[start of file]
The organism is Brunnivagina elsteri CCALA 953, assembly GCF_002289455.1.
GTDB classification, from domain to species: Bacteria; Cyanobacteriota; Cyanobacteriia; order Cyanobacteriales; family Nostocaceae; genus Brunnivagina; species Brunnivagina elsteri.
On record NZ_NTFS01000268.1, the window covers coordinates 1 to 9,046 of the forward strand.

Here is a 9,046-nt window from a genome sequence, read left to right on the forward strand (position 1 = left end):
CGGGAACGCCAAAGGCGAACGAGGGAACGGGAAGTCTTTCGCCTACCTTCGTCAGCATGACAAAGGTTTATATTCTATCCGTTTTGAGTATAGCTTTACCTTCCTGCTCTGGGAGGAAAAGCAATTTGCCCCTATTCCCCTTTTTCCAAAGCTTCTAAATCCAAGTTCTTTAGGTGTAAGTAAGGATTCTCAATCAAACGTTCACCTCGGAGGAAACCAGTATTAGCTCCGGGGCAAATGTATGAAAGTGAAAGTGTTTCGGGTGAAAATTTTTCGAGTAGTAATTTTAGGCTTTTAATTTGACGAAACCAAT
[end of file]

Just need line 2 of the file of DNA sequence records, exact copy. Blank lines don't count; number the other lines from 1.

GTDB classification, from domain to species: Bacteria; Cyanobacteriota; Cyanobacteriia; order Cyanobacteriales; family Nostocaceae; genus Brunnivagina; species Brunnivagina elsteri.